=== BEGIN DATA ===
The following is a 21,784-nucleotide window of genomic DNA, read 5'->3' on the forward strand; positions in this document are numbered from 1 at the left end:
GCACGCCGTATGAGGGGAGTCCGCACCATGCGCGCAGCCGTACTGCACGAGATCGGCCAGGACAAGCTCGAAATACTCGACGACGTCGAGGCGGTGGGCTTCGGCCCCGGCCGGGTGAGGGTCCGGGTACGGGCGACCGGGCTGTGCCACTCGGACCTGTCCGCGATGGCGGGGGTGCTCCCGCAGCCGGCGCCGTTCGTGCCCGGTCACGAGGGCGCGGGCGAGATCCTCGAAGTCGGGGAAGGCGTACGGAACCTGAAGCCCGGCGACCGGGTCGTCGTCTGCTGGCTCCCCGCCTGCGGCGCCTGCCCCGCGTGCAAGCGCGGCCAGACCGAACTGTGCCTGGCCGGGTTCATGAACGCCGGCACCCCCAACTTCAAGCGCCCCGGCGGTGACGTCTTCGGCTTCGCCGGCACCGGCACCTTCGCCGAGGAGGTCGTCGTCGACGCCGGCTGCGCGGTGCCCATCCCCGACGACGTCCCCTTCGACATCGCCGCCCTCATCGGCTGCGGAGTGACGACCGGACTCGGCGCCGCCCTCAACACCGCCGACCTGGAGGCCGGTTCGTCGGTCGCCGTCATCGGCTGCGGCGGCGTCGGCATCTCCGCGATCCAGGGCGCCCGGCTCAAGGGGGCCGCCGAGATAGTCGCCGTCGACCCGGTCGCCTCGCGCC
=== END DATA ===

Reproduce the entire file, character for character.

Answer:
The following is a 21,784-nucleotide window of genomic DNA, read 5'->3' on the forward strand; positions in this document are numbered from 1 at the left end:
GCACGCCGTATGAGGGGAGTCCGCACCATGCGCGCAGCCGTACTGCACGAGATCGGCCAGGACAAGCTCGAAATACTCGACGACGTCGAGGCGGTGGGCTTCGGCCCCGGCCGGGTGAGGGTCCGGGTACGGGCGACCGGGCTGTGCCACTCGGACCTGTCCGCGATGGCGGGGGTGCTCCCGCAGCCGGCGCCGTTCGTGCCCGGTCACGAGGGCGCGGGCGAGATCCTCGAAGTCGGGGAAGGCGTACGGAACCTGAAGCCCGGCGACCGGGTCGTCGTCTGCTGGCTCCCCGCCTGCGGCGCCTGCCCCGCGTGCAAGCGCGGCCAGACCGAACTGTGCCTGGCCGGGTTCATGAACGCCGGCACCCCCAACTTCAAGCGCCCCGGCGGTGACGTCTTCGGCTTCGCCGGCACCGGCACCTTCGCCGAGGAGGTCGTCGTCGACGCCGGCTGCGCGGTGCCCATCCCCGACGACGTCCCCTTCGACATCGCCGCCCTCATCGGCTGCGGAGTGACGACCGGACTCGGCGCCGCCCTCAACACCGCCGACCTGGAGGCCGGTTCGTCGGTCGCCGTCATCGGCTGCGGCGGCGTCGGCATCTCCGCGATCCAGGGCGCCCGGCTCAAGGGGGCCGCCGAGATAGTCGCCGTCGACCCGGTCGCCTCGCGCC